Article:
Charities should consider environmental factors when considering whether to accept donations, according to new guidance from the Institute of Fundraising.
The membership body has today published Environmental Change: A Toolkit for Fundraisers, which sets out measures that charities should consider in their fundraising activities to minimise their environmental impact.
The guide says that when thinking about accepting or refusing donations, charities should take into account any factors relating to the environment that might affect their reputation.
“If trustees think that this might lose donations, volunteers or current and potential staff, and that this outweighs the positive benefits of a donation, then they can refuse to accept the money in line with their charitable objectives,” the guide says.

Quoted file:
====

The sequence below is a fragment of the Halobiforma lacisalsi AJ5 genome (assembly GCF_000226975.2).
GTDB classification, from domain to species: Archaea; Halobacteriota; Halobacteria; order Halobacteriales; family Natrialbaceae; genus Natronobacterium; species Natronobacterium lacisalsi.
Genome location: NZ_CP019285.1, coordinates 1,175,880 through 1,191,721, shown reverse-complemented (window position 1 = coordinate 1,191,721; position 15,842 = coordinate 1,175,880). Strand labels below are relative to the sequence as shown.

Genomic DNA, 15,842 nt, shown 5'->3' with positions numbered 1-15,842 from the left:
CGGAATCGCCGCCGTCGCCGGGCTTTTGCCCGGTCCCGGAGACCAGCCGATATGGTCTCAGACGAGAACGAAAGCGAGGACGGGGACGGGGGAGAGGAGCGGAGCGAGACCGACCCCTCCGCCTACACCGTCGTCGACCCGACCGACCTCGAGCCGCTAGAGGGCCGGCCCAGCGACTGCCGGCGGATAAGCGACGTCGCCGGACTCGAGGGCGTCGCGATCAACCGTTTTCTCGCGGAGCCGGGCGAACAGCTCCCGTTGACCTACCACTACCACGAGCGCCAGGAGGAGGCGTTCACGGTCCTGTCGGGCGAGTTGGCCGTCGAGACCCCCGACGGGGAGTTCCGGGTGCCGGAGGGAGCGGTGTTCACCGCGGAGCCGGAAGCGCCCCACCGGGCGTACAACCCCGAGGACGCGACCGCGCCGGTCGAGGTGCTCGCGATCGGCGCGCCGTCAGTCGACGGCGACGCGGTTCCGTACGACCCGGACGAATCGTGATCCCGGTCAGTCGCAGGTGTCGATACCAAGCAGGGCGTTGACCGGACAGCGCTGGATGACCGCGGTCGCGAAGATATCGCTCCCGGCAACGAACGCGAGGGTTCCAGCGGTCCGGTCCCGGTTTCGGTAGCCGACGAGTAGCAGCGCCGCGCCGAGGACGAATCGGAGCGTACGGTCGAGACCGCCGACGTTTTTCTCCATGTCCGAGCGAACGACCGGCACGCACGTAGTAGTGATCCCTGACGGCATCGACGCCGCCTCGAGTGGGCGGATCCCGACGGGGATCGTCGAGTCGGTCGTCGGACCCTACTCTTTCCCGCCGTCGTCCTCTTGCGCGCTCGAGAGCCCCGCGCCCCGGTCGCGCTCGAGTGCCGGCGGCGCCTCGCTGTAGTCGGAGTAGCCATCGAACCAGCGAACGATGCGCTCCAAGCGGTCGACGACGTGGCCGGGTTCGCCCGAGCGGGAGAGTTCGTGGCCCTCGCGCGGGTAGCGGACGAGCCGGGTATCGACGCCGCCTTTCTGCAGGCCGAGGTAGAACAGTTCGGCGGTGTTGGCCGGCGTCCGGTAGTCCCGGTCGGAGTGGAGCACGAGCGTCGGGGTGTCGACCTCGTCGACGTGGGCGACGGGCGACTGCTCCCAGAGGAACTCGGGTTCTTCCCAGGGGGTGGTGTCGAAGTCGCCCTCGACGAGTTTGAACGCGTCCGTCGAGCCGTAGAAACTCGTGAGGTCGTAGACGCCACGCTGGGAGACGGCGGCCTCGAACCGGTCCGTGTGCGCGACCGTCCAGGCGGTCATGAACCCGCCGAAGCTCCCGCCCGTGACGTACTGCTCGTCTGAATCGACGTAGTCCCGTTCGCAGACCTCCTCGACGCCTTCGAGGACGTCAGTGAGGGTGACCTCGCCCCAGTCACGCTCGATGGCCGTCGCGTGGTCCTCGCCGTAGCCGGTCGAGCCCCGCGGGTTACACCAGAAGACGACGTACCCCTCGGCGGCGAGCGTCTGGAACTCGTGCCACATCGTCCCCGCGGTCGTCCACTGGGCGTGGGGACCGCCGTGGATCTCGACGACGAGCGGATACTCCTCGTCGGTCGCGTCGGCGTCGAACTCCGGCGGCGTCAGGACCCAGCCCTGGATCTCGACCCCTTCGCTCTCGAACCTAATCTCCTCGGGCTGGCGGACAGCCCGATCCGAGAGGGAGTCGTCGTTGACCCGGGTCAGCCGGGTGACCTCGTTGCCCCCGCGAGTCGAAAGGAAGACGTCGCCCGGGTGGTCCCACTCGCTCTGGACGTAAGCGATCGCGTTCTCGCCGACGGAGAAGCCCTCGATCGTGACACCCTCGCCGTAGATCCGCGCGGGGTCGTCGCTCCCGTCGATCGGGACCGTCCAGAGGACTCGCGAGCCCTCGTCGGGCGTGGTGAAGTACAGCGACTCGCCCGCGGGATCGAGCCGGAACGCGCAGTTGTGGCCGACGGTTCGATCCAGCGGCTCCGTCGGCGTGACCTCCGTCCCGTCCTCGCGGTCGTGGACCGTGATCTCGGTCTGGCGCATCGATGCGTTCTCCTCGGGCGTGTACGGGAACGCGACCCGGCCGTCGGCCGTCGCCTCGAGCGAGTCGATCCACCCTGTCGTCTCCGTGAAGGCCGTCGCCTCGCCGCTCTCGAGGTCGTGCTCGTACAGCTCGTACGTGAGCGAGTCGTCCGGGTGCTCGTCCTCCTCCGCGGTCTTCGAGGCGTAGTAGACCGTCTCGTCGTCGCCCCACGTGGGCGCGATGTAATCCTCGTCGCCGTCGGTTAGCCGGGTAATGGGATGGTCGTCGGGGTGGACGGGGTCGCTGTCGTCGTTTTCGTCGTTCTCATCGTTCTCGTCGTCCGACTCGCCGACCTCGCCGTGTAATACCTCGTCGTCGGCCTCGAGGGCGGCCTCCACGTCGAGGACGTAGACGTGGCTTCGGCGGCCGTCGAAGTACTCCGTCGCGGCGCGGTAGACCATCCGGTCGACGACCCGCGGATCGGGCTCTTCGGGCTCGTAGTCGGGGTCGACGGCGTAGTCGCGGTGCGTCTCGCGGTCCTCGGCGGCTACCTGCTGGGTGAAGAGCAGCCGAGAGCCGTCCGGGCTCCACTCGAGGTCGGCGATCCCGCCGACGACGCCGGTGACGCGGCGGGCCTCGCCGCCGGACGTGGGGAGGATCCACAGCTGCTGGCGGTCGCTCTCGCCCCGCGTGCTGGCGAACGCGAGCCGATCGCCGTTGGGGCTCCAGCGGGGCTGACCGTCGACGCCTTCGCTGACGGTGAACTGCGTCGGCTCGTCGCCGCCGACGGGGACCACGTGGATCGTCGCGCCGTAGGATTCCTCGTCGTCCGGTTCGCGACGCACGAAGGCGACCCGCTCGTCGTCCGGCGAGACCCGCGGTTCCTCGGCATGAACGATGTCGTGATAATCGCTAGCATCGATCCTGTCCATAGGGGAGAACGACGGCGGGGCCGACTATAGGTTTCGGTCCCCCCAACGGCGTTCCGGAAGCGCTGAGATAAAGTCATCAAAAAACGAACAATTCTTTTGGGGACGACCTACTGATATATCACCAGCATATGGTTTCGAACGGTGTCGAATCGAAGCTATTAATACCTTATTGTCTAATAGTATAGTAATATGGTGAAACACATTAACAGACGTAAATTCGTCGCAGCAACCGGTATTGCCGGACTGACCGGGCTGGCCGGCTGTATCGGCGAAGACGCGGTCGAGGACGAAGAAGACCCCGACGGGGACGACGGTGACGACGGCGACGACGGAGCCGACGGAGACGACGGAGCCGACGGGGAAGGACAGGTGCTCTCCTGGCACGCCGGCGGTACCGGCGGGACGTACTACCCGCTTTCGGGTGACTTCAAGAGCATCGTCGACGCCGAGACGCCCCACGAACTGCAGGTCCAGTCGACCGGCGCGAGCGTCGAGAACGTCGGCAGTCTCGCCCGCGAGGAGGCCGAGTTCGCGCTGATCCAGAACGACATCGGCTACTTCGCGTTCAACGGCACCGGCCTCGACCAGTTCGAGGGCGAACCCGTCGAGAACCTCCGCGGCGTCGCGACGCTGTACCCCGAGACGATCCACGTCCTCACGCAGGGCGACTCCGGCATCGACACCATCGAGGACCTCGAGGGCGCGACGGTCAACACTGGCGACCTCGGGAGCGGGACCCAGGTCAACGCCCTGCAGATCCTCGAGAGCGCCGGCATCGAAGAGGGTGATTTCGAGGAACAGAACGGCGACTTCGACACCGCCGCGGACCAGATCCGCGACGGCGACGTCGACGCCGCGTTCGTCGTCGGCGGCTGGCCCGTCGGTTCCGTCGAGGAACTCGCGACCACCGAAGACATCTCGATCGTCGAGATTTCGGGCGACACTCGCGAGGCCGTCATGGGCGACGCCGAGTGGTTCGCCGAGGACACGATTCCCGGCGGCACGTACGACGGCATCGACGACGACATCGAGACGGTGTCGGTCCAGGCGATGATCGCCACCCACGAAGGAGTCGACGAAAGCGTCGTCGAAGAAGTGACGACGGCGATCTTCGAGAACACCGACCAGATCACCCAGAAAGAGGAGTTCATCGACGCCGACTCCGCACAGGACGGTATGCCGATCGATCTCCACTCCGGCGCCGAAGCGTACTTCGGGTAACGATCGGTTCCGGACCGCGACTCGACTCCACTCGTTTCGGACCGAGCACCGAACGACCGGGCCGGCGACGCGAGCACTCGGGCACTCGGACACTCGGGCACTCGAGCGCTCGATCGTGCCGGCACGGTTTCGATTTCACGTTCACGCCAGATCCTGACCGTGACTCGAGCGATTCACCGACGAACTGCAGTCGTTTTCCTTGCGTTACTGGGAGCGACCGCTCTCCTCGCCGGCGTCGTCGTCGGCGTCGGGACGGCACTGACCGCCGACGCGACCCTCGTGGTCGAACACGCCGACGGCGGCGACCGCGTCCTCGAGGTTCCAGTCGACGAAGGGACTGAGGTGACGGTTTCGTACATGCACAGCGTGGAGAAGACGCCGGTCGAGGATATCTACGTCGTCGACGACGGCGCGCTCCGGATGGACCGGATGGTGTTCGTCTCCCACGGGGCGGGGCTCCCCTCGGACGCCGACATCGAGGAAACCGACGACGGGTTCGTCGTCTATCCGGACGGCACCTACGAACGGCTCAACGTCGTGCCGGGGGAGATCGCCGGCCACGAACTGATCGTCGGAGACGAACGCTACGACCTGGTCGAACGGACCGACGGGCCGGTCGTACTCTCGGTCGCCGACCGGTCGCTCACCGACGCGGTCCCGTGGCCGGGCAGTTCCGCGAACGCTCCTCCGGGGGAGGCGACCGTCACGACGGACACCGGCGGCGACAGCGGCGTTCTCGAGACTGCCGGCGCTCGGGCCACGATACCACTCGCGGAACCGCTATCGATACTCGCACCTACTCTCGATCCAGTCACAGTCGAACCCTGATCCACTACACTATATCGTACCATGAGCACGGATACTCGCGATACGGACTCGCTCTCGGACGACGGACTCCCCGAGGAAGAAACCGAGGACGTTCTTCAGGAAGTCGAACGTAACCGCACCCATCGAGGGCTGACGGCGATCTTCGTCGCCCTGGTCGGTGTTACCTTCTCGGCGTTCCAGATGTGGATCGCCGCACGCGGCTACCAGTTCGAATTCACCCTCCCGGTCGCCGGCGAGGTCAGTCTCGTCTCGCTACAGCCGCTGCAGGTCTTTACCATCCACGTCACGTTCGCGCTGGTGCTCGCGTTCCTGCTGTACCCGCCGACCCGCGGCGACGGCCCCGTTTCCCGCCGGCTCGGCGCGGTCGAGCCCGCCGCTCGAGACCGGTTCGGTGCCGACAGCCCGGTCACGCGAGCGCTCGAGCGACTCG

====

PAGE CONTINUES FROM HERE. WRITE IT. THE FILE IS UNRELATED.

The publication also recommends that charities publish records of their investments to help them demonstrate their commitment to environmental responsibility.
“A public statement of intent or making sure the broad strokes of your environmental policy are published on your website can take this further by making sure you put your values front and centre,” it says.
The guide says the sector as a whole has a role to play in lessening the effects of the climate emergency.
“The public have an expectation of charities to fulfil social good, so we need to think about how our choices can help us meet those expectations and, in many cases, further our charitable missions,” it says.
“As we enter the last decade where we can take action to limit global warming to 1.5°C, we hope charities will decide to be at the forefront of the necessary change.
“To minimise our sector’s collective environmental impact, every charity needs to make sure they are not only having these important conversations inside their organisations, but acting on them.”